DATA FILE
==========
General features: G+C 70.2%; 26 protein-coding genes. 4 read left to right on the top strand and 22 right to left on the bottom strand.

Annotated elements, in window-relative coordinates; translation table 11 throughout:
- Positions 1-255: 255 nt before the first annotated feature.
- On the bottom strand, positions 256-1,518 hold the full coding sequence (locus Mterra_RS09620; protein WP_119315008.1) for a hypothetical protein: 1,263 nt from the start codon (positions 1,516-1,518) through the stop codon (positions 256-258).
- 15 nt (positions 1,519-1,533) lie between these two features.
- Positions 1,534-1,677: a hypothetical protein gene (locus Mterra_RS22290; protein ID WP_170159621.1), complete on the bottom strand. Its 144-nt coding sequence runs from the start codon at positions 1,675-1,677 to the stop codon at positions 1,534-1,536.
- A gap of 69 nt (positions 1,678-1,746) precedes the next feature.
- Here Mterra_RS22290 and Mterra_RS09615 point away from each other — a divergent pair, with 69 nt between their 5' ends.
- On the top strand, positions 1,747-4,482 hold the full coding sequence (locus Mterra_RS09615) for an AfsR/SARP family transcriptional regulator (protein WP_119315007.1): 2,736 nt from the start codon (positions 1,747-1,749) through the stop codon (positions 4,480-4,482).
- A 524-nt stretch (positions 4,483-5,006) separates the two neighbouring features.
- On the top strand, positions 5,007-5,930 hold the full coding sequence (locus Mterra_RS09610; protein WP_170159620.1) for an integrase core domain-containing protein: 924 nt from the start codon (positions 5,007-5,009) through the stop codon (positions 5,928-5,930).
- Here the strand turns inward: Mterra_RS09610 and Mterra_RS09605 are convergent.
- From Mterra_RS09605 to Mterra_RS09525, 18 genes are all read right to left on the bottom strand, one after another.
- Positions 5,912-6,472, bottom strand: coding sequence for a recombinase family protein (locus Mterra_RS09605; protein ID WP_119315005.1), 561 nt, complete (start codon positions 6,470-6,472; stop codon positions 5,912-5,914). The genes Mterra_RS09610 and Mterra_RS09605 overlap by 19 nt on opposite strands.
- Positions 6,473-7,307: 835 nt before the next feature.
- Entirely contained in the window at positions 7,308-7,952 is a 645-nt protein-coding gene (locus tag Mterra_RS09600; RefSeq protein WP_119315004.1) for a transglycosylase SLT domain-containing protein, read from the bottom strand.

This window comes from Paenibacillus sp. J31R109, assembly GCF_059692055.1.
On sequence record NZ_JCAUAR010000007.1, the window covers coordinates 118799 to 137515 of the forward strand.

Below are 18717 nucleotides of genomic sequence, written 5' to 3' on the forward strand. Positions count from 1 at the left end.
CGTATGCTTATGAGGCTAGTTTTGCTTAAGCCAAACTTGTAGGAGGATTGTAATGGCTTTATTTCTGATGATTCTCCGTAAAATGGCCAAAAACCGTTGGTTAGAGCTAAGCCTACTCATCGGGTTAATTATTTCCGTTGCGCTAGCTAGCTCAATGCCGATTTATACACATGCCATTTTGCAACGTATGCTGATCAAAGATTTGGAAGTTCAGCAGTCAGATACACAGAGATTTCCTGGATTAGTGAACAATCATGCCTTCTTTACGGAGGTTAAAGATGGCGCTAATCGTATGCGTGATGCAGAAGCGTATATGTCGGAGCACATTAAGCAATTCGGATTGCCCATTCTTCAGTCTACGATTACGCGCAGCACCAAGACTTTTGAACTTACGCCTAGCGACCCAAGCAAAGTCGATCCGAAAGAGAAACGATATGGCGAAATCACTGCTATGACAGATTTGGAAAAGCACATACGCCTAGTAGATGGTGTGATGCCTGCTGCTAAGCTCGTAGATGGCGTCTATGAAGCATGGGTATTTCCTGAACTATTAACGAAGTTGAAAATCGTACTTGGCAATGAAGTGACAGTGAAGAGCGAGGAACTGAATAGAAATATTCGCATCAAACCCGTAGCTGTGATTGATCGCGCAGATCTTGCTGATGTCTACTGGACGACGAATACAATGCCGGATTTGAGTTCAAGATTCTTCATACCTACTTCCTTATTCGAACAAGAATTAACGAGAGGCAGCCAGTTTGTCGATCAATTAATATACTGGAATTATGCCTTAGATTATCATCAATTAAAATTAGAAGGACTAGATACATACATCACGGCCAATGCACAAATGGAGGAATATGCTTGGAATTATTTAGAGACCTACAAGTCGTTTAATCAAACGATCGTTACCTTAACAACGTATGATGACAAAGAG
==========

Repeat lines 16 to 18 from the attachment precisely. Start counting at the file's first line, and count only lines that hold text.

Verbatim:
- Entirely contained in the window at positions 7,308-7,952 is a 645-nt protein-coding gene (locus tag Mterra_RS09600; RefSeq protein WP_119315004.1) for a transglycosylase SLT domain-containing protein, read from the bottom strand.

This window comes from Paenibacillus sp. J31R109, assembly GCF_059692055.1.
On sequence record NZ_JCAUAR010000007.1, the window covers coordinates 118799 to 137515 of the forward strand.